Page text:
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I am using CentOS 6.5 and Nmap 5.51

I want to find all alive IPs in a LAN between two IPs

Easily get the answer

sudo nmap -sP 192.168.1.100-200

my problem when my network can access to internet the total time spend is 1.78 seconds but when my network can't access to internet the total time spend is 17.79 seconds

output with internet

[mgmt_user@Management root]$ sudo nmap -sP 192.168.1.100-200

Starting Nmap 5.51 ( http://nmap.org ) at 2014-05-21 23:05 EEST
Nmap scan report for 192.168.1.106
Host is up (0.00054s latency).
MAC Address: 08:00:27:93:2E:C5 (Cadmus Computer Systems)
Nmap scan report for 192.168.1.126
Host is up (0.0013s latency).
MAC Address: 00:16:3E:63:64:A0 (Xensource)
Nmap done: 101 IP addresses (2 hosts up) scanned in 1.78 seconds

output without internet

[mgmt_user@Management root]$ sudo nmap -sP 192.168.1.100-200

Starting Nmap 5.51 ( http://nmap.org ) at 2014-05-21 23:02 EEST
Nmap scan report for 192.168.1.106
Host is up (0.00042s latency).
MAC Address: 08:00:27:93:2E:C5 (Cadmus Computer Systems)
Nmap scan report for 192.168.1.126
Host is up (0.0011s latency).
MAC Address: 00:16:3E:63:64:A0 (Xensource)
Nmap done: 101 IP addresses (2 hosts up) scanned in 17.79 seconds

repeat the command many time and have the same time

is there any link between Nmap and the internet ?

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1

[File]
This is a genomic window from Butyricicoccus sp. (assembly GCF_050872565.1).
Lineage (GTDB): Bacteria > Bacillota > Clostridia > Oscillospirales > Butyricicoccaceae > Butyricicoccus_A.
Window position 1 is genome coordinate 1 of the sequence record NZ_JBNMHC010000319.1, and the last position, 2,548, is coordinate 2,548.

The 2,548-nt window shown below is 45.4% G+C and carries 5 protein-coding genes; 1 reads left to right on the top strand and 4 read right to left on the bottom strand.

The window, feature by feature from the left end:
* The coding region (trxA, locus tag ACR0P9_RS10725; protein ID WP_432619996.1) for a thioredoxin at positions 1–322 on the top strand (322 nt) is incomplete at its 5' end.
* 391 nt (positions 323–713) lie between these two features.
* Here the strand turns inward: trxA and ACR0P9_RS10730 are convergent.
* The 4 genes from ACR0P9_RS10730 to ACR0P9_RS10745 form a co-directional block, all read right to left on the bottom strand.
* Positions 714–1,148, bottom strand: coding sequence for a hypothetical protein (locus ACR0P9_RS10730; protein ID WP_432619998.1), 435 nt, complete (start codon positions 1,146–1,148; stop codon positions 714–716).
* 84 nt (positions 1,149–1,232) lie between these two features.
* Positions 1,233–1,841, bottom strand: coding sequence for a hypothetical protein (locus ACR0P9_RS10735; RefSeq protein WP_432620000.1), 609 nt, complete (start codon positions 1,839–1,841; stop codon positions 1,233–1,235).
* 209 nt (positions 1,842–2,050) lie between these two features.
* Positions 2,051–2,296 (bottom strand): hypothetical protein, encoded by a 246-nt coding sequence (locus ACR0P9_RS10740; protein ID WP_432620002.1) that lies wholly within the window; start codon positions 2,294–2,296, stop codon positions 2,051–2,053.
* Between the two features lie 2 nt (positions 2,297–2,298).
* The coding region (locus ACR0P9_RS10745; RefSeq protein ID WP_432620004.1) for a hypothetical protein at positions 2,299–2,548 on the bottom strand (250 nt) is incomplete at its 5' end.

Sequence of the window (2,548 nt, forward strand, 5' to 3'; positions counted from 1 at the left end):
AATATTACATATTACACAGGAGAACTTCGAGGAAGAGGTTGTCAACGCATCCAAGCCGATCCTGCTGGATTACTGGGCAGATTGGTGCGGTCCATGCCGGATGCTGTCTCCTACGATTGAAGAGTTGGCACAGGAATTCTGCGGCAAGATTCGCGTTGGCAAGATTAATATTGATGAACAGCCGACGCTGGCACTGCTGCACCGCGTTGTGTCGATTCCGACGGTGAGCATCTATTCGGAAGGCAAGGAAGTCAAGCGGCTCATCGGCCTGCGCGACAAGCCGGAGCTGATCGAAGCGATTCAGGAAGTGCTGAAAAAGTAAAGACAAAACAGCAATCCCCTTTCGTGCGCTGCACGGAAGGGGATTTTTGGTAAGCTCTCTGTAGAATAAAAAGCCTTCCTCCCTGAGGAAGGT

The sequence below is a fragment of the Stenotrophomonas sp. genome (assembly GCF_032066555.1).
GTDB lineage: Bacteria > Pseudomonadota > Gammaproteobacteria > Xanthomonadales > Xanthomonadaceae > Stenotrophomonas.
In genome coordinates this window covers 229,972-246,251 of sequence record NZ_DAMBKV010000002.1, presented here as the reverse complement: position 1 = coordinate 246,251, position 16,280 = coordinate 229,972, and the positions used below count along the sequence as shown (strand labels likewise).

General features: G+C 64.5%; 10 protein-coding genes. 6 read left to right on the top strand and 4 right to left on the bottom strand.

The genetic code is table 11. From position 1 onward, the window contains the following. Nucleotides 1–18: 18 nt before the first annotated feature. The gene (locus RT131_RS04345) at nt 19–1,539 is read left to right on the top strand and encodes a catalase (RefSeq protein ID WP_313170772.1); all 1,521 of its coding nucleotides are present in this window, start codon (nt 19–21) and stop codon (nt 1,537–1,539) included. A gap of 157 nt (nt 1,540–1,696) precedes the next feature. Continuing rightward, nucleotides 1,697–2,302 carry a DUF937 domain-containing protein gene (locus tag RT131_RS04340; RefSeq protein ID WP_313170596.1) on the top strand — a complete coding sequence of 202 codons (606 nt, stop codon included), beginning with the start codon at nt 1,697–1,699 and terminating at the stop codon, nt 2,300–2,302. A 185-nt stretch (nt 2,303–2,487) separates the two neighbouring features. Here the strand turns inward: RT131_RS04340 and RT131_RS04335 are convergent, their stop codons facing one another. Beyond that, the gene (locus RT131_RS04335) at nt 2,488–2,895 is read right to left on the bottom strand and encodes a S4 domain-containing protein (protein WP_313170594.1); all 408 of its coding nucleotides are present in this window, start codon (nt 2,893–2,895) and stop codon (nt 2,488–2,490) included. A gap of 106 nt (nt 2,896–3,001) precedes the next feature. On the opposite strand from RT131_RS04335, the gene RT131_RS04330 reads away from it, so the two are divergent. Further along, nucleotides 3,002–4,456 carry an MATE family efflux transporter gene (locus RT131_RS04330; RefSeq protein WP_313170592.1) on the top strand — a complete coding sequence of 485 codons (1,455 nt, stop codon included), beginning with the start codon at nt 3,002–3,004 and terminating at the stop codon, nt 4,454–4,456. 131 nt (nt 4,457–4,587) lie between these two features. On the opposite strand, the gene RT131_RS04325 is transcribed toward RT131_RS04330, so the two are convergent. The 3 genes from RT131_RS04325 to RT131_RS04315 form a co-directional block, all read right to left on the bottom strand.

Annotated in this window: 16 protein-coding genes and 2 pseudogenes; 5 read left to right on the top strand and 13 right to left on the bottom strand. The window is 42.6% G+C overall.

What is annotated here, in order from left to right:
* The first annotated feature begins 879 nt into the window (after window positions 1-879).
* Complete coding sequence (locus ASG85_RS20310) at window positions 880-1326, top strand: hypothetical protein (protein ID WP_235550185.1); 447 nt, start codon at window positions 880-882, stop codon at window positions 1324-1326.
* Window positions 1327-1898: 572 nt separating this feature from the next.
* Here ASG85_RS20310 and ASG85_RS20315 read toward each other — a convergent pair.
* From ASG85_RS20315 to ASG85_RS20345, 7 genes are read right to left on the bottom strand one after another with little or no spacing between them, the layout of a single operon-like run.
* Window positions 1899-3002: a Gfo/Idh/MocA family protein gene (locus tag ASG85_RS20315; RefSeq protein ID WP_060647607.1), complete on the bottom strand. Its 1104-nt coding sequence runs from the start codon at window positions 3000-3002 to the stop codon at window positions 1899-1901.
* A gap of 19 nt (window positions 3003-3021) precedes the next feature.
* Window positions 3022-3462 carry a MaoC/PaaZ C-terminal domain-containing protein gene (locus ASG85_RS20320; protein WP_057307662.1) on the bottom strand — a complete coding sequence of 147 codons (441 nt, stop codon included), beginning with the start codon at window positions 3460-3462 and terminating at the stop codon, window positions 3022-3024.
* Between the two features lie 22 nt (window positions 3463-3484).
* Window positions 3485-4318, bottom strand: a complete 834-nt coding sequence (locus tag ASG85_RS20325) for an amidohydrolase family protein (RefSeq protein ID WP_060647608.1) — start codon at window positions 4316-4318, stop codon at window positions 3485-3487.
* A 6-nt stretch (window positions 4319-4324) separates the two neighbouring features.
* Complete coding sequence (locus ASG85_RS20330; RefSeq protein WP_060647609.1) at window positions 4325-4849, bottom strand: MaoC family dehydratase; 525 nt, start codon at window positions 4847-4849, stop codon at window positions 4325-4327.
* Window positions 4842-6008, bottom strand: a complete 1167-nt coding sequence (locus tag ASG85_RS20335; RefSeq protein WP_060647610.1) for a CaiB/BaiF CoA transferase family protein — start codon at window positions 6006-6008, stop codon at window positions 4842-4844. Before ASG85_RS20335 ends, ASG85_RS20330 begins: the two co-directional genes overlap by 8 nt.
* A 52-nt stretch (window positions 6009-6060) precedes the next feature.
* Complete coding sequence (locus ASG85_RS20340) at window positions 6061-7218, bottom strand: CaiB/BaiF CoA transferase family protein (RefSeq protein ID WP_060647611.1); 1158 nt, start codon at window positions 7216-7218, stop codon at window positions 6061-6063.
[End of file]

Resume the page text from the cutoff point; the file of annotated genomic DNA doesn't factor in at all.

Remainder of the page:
Can you please paste complete output of nmap command when your network does not have access to Internet? –  klerk May 21 at 21:42
3  
try -n to disable DNS resolution. –  derobert May 21 at 21:52
1  
try also --max-rtt-timeout 100ms, and --max-retries 0 to prevent any retransmissions –  klerk May 21 at 21:57
1  
OK, I'll post an answer once I'm home. –  derobert May 21 at 21:58
1  
I forgot to post it, feel free to accept the answer someone else put. –  derobert May 22 at 2:52

1 Answer 1

up vote 3 down vote accepted

Your nmap is trying to query DNS servers to resolve the hostnames associated with the IP addresses your scanning.

Because it cannot succeed to do so, it times out, but you get the extra delay in the meanwhile.

Use the -n option with nmap to avoid this. That would be:

sudo nmap -n -sP 192.168.1.100-200

If you had a properly configured local DNS server however, it would probably have answered quickly (usually saying that no hostname corresponds) and you wouldn't have noticed this problem in the first place.

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